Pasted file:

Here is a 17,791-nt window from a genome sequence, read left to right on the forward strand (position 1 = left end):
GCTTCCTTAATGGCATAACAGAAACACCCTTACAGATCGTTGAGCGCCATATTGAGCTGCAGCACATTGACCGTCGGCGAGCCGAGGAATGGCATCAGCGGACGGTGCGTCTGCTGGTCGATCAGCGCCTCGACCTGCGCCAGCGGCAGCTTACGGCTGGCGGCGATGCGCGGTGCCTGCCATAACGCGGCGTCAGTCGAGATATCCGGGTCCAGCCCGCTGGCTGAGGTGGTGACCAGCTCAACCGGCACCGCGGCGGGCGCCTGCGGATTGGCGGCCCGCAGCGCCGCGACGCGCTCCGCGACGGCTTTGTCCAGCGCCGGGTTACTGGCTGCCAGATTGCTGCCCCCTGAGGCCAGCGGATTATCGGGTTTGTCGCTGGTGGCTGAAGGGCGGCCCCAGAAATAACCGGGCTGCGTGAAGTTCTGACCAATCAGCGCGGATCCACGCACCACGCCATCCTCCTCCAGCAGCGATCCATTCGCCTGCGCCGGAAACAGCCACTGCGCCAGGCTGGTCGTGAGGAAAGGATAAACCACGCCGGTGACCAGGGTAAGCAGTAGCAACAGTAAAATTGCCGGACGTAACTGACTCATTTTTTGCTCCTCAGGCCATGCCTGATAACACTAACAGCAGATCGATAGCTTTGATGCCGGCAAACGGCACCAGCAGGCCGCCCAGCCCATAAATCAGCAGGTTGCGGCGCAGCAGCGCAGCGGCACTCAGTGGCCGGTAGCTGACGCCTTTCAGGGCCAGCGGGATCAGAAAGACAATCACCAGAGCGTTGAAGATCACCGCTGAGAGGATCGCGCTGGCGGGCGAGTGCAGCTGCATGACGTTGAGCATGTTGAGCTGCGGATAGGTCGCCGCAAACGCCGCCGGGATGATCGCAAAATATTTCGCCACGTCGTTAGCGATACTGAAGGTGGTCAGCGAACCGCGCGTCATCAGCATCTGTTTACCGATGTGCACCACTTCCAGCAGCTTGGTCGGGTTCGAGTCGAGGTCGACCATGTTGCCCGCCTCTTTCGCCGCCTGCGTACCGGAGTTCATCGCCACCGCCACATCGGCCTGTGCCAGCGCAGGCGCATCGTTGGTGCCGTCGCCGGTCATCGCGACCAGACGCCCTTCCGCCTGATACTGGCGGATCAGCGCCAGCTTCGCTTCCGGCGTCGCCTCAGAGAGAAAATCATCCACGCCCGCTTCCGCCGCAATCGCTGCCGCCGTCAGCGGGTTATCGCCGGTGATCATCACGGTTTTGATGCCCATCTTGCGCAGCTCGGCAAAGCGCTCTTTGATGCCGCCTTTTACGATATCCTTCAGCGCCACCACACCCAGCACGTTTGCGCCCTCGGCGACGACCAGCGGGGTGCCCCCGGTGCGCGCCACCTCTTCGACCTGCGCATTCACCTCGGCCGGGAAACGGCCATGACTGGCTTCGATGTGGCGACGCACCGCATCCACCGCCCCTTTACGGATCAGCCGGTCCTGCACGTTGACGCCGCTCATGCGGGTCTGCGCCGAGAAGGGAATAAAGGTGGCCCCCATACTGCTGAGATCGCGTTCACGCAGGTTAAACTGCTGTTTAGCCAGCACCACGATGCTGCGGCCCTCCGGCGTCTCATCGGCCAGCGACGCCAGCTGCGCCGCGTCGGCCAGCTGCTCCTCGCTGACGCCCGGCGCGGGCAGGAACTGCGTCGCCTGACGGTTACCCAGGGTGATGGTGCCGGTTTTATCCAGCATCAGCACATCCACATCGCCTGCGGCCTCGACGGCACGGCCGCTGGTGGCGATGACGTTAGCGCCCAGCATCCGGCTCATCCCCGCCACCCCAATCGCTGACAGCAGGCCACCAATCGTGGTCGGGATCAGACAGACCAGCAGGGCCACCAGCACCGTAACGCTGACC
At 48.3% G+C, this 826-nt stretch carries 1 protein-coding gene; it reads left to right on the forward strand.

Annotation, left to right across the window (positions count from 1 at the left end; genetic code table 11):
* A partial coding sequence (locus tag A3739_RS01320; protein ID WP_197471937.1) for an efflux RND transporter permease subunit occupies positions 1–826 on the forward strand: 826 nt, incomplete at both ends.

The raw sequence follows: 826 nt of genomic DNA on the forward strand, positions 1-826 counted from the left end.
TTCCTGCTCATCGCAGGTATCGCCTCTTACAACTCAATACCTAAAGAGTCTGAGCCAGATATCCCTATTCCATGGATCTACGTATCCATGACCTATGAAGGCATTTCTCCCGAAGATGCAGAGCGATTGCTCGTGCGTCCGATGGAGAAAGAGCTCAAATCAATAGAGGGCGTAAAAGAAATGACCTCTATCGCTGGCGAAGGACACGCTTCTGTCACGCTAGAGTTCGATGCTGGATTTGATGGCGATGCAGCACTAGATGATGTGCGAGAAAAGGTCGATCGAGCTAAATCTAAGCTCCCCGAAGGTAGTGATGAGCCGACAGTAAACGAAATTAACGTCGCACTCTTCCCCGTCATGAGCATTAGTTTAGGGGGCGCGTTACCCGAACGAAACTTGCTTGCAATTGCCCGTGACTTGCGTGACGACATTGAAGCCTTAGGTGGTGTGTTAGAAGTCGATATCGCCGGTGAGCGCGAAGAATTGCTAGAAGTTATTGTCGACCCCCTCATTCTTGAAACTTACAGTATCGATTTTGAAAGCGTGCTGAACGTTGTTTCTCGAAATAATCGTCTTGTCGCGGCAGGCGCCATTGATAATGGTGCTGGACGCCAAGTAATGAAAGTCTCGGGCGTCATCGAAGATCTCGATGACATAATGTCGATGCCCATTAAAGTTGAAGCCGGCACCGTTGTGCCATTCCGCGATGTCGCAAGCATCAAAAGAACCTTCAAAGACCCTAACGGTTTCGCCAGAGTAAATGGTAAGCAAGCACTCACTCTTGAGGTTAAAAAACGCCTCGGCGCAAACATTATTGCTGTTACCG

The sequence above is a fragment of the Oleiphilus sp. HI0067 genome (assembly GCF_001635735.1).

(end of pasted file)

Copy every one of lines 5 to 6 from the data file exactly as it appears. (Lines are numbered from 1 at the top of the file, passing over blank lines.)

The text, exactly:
* A partial coding sequence (locus tag A3739_RS01320; protein ID WP_197471937.1) for an efflux RND transporter permease subunit occupies positions 1–826 on the forward strand: 826 nt, incomplete at both ends.

The raw sequence follows: 826 nt of genomic DNA on the forward strand, positions 1-826 counted from the left end.